H-alpha, H-beta, O-III ??? How the Optolong L-eNhance and L-eXtreme filter helps with light pollution

In last week’s BINTEL newsletter (you can read it here), I mentioned the Optolong L-Quad Enhance filter. This is a broad band light pollution filter that cuts out  a very narrow range light from street lights and lamps while letting most of the visual light spectrum through. This make it a good choice for images of objects like star clusters, galaxies and emission nebula through a one-shot colour camera while at the same time keeping a very natural tone to the image.

This week we’ll touch on the Optolong L-eNhance and L-eXtreme filters, what they do and why you’d use them.

What’s the H-alpha, H-beta,  OIII numbers and letters?

(A little bit of astrophysics about nebulae here. Don’t worry – it won’t be too scary!)

We can see several types of nebulae in the sky.

All nebulae are made up of thin, vast clouds of gas and dust. For an astronaut, they’d be as close to a vacuum as we could measure but they’re definitely “there”. Over time these super thin interstellar clouds are drawn together by their own gravity and collapse into a star. This is how our own Sun was formed some 4.6 billion years ago.

The light from stars close to these nebulae does a few things.  It either bounces off the gasses and what we see is a “reflection nebula”.  It can also be absorbed by the gasses.  These gasses can’t keep absorbing the energy from the light and energy it carries forever. Something’s gotta give!*

The electrons in the gas atoms  – and remember hydrogen is a very simple molecule with just one electron – will change energy in specific increments and eventually release the energy and fall back down to a prior level, at the same time emitting a photon.  When it does that it emit light photo at a specific wavelength.  There are several energy levels the electrons will jump to and fall back to. This means that no matter the wavelength of the light its energy it absorbs, the wavelength or colour it emits is very specific.

The terms H-alpha, H-beta etc refer to the wavelength of light produced by these the changes in energy level. O-III emission** is produced by a different process, but it still only emits light at a single wavelength.

H-alpha emissions are wavelength in the deep red part of the visible spectrum are are responsible for the red and pinkish colours in gas clouds like this image taken by Rob Watson and posted to the BINTEL Society Facebook page.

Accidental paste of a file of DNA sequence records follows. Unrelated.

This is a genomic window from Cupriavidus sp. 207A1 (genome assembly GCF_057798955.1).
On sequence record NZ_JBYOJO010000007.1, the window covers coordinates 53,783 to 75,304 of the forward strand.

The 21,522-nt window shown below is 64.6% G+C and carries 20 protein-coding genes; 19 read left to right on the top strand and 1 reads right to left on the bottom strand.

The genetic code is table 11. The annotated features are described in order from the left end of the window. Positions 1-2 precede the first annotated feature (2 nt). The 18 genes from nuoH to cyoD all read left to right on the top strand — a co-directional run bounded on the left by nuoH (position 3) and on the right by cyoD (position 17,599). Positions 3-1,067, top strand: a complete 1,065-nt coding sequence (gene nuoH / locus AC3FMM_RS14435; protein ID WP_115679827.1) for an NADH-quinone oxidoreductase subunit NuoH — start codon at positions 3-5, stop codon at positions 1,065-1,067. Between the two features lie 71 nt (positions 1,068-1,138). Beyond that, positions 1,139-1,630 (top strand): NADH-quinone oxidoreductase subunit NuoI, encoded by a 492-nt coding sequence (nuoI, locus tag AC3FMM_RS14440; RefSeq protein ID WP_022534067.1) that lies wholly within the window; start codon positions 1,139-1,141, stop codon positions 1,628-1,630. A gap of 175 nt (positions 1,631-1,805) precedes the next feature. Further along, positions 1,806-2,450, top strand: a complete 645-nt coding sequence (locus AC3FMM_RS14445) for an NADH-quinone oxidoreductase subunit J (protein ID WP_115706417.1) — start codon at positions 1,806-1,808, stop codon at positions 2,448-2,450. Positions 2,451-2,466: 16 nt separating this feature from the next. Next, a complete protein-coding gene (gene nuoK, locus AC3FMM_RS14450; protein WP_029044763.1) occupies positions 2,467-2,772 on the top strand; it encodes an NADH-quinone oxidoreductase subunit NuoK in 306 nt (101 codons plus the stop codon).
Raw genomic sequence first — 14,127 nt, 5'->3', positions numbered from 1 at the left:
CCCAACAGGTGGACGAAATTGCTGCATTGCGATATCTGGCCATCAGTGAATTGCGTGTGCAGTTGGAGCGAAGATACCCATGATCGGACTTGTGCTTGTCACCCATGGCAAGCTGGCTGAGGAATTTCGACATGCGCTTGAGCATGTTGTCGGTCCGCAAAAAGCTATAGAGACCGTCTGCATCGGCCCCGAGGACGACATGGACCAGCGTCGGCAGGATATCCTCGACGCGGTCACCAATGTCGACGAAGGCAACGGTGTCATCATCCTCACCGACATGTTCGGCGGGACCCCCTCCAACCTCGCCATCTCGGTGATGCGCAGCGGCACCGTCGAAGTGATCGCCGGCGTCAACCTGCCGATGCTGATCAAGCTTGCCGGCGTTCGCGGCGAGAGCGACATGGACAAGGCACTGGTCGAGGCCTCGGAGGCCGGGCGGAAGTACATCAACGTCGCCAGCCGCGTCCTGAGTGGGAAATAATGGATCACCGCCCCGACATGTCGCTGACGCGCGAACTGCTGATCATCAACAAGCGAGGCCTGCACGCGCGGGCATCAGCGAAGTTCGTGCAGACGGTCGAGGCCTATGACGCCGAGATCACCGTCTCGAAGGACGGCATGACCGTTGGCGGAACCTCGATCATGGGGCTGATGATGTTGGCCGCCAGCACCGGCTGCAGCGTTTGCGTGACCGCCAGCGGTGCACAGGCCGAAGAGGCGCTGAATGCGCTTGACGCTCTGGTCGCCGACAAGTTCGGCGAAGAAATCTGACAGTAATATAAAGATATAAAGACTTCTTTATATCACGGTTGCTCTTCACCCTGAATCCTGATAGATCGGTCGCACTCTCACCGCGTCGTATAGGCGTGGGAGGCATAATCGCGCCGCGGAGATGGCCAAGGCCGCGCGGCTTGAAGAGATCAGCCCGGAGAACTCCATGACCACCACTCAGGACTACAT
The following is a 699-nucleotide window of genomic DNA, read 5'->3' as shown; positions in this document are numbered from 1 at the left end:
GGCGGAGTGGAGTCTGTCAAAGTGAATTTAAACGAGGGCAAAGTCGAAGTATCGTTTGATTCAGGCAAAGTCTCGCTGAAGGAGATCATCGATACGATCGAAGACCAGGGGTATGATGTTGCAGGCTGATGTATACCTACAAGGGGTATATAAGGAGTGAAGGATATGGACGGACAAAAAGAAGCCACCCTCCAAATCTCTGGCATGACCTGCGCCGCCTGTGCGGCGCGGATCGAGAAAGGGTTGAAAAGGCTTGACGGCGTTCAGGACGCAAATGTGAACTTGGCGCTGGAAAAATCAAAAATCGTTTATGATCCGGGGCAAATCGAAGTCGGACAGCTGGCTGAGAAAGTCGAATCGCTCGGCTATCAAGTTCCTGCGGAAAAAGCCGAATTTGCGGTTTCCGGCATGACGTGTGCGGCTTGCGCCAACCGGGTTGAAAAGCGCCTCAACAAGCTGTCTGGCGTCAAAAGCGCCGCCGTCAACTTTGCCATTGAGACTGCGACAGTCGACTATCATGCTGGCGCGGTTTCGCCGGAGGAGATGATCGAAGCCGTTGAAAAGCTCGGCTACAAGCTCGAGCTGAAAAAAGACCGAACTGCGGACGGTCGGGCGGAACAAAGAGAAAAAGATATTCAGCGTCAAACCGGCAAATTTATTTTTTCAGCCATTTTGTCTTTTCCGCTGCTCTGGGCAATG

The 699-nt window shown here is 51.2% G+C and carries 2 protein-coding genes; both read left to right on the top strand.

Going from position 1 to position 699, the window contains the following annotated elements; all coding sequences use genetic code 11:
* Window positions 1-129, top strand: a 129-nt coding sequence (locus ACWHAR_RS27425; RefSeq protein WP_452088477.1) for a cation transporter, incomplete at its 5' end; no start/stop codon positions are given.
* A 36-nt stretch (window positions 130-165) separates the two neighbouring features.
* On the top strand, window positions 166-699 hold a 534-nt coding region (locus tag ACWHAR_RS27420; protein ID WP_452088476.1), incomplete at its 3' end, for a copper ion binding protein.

Planetary nebulae are the remnants of an exploded star that are spreading out into space.  They’re illuminated by central collapsed star which are usually small and hot.  The chemical process in these nebulae are more complex and another wavelength of light – O-III – is emitted. This is seen as a greenish colour and this in a region where are our eyes are quite sensitive to.

Light pollution arrive in wide variety of wavelengths caused by a multiple sources. The Optolong L-Quad Enhance filter stops light from major sources of light pollution and lets remaining wavelengths through. The Optolong L-eNhance filter takes another approach  – it blocks a large chunk of light apart from the H-alpha, H-beta and O-III processes through.

This means that a colour camera*** will mainly see light produced by the processes mentioned that occur in emission nebulae and planetary nebula.

As an example, here’s the Optolong L-Quad Enhance filter:

You can see how is transmits most of the light. It’s only blocking light around common light pollution sources.

See how this compares to the Optolong L-eNhance filter.

The Optolong L-eNhance will only let light around the H-alpha, H-beta and O-III wavelengths. It’s not simply a darker filter!

Going one step further, the  Optolong L-eXtreme filter only lets through light around the wavelengths produced by H-alpha and O-III, not H-beta. This further trims down the light let through and handy for imaging certain astro objects.

Again, not just a darker filter, narrower frequencies of light being let through.

Q: Why can’t I used a filter like the Optolong L-eNhance or L-eXtreme filter for safely viewing the Sun in its H-alpha light?

This is because these filters let through the light the around these wavelengths. Light at specific frequencies and a little either side of them. There’s so much light coming in from the Sun, even this small amount of extra light can be very dangerous! The only way to safely view the Sun is either through a white-light filter which fits over the front of the telescope and vastly reduces the amount light of *all* visible wavelengths, or through a dedicated Solar telescope.

To wrap, up there’s no cure for light pollution, but there are a number of options to help reduce its effects. Have a chat with BINTEL about what you’d like to observe and image and what can be used to help.


Earl White

* Yes, I know. This is a major oversimplification! There is a vast amount of information about these processes on the web or contact me and I can explain it further.

**O-III emission are produced by collisions of electrons, rather than electrons falling back to lower levels as occurs in H-alpha and H-beta. Oxygen is a only a tiny fraction of the gasses in nebula, but because these collisions are far more energetic than energy level changes, more light is emitted

***This filter can be used with a mono astro camera as well

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